). The weak synoptic-scale forcing for upward vertical motion combined with large areas void of conventional surface and upper-air observations ( McCollum et al. 1995 ) decreases NWP skill during the monsoon. Junker et al. (1992) report that, for precipitation events exceeding 6 mm, the NCEP Nested Grid Model (NGM; Hoke et al. 1989 ) and Medium-Range Forecast Model (MRF; Kanamitsu et al. 1991 ) exhibit their lowest forecast skill in the southwestern United States. Likewise, Dunn and Horel (1994a

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Ariel E. Cohen and John P. Cangialosi

gaps. In autumn 2008, forecasters were surprised a number of times when a ship meandering in the northern gulf reported northwest to north surface winds over gale force while all global model guidance was depicting 10-m winds no higher than 25 kt (12.9 m s −1 ). Forecasters investigated these observations and found that they originated from the NOAA Research Vessel (R/V) David Starr Jordan , whose primary mission was to study the biological and physical oceanography of the Gulf of California in

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Dorita Rostkier-Edelstein and Joshua P. Hacker

results showed that with initialization and forcing distributions chosen based only on the local time of day, it is possible to obtain estimates in the lowest few-hundred meters in the atmosphere. The accuracy approached observation-error levels. We extend that work to more challenging measures of skill, and quantify the importance of model improvements versus data assimilation when using the model to make 30-min predictions. Although it is appealing to add additional physics and dynamics to the SCM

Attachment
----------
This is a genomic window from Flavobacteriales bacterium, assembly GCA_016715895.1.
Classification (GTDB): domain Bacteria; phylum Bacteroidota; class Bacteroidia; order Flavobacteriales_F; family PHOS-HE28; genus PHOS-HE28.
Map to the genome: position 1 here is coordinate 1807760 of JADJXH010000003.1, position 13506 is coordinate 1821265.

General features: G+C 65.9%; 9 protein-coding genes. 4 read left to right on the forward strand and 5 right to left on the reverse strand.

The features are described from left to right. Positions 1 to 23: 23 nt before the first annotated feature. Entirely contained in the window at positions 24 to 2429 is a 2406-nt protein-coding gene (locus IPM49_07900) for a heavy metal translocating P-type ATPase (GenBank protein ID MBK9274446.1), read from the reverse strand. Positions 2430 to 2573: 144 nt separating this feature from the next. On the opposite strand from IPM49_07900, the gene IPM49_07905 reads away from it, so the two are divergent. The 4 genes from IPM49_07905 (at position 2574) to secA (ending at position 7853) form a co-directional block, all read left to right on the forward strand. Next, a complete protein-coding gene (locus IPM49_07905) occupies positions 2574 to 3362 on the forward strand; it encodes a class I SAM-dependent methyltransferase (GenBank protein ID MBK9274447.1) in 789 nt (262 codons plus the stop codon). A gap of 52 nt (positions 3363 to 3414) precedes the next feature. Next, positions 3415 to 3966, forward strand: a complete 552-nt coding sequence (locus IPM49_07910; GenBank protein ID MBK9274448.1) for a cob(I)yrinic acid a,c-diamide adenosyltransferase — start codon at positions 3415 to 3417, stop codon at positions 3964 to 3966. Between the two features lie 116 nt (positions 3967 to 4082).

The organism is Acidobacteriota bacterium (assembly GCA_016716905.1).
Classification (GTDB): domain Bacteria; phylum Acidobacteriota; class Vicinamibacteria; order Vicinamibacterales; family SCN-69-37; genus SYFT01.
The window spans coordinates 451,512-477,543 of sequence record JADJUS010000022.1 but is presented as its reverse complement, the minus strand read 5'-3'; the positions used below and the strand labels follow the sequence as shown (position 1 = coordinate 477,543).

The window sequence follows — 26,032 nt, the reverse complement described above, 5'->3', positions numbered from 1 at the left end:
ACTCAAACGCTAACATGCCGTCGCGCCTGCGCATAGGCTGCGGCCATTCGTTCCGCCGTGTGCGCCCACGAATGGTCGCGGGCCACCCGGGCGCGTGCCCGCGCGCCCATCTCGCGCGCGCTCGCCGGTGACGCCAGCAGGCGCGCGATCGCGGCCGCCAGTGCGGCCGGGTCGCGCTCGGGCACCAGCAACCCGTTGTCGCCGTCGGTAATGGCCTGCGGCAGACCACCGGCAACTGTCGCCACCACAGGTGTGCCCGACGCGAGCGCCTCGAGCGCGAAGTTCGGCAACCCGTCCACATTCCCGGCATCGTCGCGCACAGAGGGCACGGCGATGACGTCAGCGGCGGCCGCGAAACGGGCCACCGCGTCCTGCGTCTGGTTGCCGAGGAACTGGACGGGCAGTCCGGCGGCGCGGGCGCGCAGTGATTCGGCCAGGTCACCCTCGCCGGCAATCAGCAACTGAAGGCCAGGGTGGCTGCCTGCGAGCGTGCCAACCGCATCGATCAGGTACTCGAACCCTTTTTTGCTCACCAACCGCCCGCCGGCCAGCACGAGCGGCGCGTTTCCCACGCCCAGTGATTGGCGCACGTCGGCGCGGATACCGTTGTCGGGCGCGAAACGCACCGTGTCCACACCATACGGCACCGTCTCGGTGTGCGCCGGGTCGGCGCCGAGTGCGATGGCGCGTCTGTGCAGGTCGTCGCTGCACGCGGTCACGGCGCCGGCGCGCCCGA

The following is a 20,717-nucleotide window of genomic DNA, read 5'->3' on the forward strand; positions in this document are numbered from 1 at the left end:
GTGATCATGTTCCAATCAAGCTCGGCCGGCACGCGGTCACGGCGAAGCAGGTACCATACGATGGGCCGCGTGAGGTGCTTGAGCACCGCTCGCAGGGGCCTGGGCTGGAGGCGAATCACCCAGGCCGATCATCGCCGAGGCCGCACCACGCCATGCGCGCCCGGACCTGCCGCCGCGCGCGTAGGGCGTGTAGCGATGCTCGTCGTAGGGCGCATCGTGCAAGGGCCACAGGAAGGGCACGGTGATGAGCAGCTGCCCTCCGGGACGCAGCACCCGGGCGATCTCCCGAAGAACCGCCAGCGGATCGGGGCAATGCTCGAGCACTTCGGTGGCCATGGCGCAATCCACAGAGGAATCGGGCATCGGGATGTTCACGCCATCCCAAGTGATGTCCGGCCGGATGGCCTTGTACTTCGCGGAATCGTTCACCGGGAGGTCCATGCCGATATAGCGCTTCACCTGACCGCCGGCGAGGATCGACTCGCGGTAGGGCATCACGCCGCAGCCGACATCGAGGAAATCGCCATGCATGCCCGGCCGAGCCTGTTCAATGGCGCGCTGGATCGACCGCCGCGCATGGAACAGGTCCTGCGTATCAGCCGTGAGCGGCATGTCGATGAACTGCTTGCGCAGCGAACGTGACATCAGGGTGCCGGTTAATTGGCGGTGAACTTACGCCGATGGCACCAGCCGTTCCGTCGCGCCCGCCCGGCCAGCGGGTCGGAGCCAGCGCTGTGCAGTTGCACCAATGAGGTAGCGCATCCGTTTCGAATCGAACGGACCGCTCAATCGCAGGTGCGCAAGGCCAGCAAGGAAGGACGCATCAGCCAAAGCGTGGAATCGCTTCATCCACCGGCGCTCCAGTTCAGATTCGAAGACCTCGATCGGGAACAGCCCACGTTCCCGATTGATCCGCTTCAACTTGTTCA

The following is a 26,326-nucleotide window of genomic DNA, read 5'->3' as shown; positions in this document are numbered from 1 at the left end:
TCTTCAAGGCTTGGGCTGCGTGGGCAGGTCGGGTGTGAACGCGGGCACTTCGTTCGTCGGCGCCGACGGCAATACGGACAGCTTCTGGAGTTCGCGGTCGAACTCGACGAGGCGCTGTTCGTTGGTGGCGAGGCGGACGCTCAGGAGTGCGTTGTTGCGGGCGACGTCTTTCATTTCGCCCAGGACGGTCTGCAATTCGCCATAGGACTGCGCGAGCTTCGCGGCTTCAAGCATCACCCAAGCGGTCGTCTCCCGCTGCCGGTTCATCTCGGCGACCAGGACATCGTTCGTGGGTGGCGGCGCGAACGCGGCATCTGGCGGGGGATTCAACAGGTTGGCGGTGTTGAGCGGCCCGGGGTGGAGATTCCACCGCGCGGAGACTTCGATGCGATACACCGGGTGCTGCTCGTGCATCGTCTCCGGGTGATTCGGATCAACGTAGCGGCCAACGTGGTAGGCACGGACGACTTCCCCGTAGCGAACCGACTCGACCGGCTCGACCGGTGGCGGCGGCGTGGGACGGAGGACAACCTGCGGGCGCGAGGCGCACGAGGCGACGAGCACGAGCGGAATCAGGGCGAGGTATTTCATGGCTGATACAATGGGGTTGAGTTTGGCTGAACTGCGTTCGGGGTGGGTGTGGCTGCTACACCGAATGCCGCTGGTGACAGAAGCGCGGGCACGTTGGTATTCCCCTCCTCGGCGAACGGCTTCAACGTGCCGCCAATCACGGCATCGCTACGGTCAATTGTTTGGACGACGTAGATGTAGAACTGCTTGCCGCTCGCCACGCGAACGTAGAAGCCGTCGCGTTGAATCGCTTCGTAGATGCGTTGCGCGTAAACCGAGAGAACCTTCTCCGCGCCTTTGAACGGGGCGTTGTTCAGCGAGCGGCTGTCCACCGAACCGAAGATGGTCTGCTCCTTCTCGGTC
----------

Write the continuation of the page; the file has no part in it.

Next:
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Ray Bell and Ben Kirtman

. Atlantic SST has also shown to be predictable on seasonal time scales ( Rodwell and Folland 2002 ), such as in the North Atlantic subpolar gyre. While it is important to understand and predict the physical mechanisms forcing the NAO ( Scaife et al. 2016 ), the role of ensembles and multimodel forecasts increases the skill of forecasting the NAO. Figure 3 in Scaife et al. (2014) shows that increasing the number of ensembles increases the correlation of the ensemble-mean forecast with the observed NAO

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Morris L. Weisman, Christopher Davis, Wei Wang, Kevin W. Manning, and Joseph B. Klemp

131 days, with strong disagreement on only 11 of the 232 days considered ( Table 4c ). This suggests that the convection in the 4-km ARW model was strongly tied to the forcing features resolved in the Eta Model. An example of such strong correspondence was previously presented in Figs. 8 and 9 , where both ARW and Eta correctly forecast convection in Nebraska but incorrectly forecast convection in southwest Oklahoma and Missouri. Similarly, the 10 June 2003 ( Figs. 3 and 5 ) and 5 June 2005